European politics suffering crisis of public confidence
Our political system is widely perceived as enriching politicians, not as a means of advancing the common good
But maybe the Labour Party is the happy exception here? Its record on local planning scandals is certainly far healthier than those of the bigger parties. And it has given us figures of outstanding ethical vision and imagination, such as Michael D Higgins and Mary Robinson, though they have never been offered party leadership.
However, Eamon Gilmore could give lessons in amnesia to Rubalcaba. He told Marian Finucane he could not remember the precise names of parties he supported in the 1970s, perhaps because their ideologies and activities seem a tad embarrassing today. This lapse did not hurt him electorally, but it reflects the slithery approach to straight questions that discredits our political discourse.
And now he seems to have forgotten that he ever proclaimed the memorable slogan: “It’s Labour’s way or Frankfurt’s way”, just two years ago. Instead, he became a poster boy for the troika’s way, once the people, taking his rhetoric at face value, had propelled him to Government.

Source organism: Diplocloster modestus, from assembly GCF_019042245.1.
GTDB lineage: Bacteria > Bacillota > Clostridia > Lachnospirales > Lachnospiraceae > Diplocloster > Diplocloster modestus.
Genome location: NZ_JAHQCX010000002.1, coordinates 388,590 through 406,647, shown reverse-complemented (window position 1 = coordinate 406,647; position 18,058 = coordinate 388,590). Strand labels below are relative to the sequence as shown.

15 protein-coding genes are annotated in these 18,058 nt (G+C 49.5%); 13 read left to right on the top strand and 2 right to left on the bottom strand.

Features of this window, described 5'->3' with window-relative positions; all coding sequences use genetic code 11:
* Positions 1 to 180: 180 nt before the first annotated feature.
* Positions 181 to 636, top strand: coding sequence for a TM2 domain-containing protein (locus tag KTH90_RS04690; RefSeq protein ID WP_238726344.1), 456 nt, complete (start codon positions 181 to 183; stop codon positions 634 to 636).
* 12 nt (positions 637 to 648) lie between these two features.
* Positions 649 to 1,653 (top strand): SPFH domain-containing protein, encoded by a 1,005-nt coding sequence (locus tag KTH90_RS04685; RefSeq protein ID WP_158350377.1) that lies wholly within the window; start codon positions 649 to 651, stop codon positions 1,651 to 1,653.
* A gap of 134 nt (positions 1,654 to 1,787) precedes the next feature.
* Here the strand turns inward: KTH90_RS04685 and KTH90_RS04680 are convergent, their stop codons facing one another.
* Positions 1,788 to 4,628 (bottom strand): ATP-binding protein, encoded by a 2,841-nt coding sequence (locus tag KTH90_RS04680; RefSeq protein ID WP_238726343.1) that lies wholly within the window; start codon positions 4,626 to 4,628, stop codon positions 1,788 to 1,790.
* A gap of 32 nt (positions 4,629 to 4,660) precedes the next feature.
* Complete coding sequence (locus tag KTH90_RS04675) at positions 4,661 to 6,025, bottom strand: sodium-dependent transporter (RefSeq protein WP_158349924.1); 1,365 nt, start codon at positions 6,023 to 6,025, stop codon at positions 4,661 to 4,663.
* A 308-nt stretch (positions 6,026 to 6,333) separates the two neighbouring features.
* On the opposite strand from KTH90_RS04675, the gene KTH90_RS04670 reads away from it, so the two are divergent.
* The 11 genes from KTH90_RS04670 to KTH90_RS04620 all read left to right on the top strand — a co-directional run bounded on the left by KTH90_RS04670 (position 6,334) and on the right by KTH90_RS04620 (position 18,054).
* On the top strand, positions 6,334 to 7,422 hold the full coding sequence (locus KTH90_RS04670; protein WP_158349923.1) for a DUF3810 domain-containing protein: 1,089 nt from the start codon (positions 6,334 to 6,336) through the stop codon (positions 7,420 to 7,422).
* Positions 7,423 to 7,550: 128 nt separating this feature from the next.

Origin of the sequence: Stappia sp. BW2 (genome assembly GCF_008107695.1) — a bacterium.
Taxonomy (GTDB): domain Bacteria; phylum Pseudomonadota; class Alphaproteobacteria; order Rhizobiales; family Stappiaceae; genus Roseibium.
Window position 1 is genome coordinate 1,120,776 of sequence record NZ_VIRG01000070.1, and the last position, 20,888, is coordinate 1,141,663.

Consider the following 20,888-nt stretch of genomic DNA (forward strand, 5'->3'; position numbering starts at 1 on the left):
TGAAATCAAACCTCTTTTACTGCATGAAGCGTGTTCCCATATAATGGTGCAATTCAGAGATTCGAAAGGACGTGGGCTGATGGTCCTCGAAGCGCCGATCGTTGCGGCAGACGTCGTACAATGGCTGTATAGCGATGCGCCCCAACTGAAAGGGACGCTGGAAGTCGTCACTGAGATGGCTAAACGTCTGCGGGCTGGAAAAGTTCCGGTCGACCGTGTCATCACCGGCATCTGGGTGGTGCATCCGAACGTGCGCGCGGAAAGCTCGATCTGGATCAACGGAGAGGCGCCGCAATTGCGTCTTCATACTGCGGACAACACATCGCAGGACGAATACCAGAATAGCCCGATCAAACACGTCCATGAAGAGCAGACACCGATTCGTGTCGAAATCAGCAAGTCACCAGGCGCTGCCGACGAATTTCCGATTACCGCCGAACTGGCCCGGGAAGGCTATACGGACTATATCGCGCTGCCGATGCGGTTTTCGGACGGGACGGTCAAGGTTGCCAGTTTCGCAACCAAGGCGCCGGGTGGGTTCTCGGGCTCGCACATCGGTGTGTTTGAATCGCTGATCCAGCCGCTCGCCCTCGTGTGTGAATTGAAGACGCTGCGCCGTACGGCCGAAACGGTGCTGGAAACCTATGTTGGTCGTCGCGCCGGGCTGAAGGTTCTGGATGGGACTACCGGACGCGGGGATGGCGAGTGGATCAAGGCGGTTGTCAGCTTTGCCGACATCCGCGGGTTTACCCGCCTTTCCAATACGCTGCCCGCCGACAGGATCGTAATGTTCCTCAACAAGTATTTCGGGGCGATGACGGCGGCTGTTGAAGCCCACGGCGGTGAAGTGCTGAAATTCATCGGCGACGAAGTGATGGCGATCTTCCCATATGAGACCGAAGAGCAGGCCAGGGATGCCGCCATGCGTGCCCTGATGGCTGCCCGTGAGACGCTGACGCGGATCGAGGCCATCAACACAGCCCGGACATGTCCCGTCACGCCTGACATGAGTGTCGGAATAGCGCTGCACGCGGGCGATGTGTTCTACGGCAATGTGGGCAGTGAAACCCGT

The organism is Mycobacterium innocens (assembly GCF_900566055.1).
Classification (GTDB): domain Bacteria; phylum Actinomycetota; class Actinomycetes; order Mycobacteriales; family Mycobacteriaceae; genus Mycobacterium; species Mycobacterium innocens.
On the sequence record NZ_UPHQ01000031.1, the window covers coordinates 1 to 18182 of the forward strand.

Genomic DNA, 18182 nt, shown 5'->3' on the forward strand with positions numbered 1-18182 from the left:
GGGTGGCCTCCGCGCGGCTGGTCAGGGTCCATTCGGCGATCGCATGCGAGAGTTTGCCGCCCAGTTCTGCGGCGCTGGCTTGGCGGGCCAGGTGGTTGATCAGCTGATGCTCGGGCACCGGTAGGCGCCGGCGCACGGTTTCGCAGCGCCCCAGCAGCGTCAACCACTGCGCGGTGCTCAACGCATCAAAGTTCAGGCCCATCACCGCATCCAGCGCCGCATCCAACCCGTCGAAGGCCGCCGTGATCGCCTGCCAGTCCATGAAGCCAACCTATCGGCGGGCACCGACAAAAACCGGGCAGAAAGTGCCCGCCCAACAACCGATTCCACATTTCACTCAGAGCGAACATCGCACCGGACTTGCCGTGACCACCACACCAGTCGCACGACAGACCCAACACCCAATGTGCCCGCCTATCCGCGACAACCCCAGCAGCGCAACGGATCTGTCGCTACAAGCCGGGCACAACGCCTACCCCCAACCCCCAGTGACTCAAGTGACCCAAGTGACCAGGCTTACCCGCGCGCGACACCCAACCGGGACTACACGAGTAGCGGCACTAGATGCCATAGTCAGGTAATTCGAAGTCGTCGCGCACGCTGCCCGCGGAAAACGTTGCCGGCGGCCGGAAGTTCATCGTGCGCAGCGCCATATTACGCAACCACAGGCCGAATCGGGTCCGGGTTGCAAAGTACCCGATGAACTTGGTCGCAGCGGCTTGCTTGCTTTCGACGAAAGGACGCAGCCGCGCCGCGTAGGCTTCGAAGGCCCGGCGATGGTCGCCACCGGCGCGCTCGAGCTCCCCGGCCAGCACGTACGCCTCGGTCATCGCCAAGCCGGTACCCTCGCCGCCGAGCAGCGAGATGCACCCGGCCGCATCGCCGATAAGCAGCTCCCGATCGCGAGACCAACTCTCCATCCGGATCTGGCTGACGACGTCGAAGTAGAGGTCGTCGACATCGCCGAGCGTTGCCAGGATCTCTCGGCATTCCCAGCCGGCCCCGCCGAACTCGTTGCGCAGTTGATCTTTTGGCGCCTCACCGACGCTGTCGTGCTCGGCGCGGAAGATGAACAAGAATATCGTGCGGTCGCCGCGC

A century ago, Labour leader Jim Larkin famously told the dispossessed that “the great are only great because we are on our knees”. Gilmore and his colleagues appear to have entirely forgotten that Larkin then enjoined them to “arise”.
I think it is fair to say that most people believe that today’s Labour Party is much more interested in hanging on to the overpaid perks of office than in challenging the interests of “the great”. In other words, they have become fully paid-up members of the political class.
Honesty the worst policy?
That perception may do them some harm come election time. Or maybe it will not. Perhaps none of this matters very much. In a political culture where Michael Lowry is a folk hero, and Micheál Martin can speak as if he had never broken bread at Bertie Ahern’s cabinet table, maybe honesty is the worst policy. Maybe only hurlers on the ditch complain about the way the game is being played.
But perhaps it does matter, a great deal, especially when the moral failure of our political system is matched by its material failure on a heart-breaking scale.
Many fear that the broadly social democratic system stitched together after the second World War is sleepwalking towards some sort of collapse.
The grotesque failures of the utopian leftist movements of the last century, and of their dystopian counterparts on the right, leave little room for optimism about what might replace it.
Is it too late to hope that some of our politicians might still appreciate the urgency of genuinely renovating it?